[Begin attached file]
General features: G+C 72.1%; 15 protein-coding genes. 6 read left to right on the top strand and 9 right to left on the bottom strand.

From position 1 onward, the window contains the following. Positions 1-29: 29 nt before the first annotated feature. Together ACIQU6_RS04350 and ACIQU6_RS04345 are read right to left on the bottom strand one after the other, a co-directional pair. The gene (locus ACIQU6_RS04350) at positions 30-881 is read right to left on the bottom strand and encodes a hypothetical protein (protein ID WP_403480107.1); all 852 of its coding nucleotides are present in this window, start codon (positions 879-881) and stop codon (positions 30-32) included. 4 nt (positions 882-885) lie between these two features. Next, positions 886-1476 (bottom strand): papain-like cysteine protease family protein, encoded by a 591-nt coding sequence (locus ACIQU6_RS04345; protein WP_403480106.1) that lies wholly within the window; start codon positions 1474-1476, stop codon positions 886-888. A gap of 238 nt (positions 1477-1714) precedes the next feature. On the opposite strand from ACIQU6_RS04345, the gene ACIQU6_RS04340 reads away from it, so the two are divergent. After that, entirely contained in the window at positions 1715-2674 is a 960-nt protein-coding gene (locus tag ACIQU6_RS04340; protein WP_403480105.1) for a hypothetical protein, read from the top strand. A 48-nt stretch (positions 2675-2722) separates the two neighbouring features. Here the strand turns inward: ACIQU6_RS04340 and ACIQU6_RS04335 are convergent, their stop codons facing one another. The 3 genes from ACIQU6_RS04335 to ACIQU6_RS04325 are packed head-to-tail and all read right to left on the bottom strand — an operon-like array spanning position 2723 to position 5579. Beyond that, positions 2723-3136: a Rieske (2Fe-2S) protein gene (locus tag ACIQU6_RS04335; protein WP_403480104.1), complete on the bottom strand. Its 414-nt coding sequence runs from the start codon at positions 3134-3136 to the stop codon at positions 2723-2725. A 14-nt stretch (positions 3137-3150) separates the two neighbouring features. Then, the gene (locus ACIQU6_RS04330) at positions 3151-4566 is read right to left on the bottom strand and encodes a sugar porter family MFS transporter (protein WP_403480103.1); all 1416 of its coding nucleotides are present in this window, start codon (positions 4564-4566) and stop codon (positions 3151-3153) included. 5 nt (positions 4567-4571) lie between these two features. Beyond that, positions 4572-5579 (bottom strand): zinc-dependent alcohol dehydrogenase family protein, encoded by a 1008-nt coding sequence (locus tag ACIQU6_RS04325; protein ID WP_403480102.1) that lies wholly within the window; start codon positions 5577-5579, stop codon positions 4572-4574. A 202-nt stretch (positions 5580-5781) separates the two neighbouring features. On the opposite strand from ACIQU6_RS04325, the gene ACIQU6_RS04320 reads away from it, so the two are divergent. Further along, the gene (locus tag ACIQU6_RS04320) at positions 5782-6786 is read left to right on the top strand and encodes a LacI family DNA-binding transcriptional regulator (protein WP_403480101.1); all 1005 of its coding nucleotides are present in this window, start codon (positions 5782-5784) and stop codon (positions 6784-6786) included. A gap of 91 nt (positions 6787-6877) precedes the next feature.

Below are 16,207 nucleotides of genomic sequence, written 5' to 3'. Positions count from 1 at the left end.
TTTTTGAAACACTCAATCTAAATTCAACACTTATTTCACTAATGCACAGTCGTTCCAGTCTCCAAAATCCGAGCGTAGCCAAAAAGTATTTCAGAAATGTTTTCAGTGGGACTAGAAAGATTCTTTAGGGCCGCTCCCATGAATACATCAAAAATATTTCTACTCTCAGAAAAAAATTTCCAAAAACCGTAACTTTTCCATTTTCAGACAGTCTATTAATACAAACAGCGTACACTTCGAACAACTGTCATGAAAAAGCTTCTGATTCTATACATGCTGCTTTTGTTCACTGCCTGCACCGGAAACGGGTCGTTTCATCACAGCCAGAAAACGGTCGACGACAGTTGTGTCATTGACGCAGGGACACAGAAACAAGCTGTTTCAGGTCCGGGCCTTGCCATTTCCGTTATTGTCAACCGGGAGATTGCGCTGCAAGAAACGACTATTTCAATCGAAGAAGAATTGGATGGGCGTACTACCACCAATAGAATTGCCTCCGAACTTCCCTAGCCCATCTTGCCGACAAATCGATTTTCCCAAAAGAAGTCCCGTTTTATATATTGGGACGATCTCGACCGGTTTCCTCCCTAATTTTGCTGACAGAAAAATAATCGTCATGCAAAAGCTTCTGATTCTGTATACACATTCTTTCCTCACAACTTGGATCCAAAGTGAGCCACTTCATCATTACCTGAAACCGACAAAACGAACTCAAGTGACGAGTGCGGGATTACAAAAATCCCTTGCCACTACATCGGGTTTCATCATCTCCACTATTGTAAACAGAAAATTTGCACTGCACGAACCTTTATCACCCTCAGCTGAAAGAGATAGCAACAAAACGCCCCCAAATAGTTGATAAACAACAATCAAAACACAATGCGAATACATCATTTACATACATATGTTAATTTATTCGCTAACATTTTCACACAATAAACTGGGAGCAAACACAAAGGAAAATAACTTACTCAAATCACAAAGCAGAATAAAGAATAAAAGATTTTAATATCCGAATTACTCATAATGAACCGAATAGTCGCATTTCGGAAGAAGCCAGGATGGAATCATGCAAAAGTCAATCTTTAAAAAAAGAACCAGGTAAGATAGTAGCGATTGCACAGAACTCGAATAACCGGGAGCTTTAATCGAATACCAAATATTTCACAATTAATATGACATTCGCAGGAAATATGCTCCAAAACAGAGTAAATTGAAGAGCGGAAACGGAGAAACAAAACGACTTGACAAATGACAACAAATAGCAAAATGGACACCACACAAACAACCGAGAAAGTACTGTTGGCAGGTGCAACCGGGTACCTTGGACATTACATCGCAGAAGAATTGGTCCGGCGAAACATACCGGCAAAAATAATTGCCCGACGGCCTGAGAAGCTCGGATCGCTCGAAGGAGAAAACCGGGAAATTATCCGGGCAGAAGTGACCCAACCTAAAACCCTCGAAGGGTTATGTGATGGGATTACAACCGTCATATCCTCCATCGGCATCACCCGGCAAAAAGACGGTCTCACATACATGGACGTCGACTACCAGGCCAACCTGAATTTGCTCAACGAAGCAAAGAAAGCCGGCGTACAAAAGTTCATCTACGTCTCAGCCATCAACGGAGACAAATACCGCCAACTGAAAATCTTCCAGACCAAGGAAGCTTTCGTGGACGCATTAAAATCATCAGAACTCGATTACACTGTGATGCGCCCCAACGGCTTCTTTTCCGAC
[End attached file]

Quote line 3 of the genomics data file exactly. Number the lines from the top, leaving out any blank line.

Below are 16,207 nucleotides of genomic sequence, written 5' to 3'. Positions count from 1 at the left end.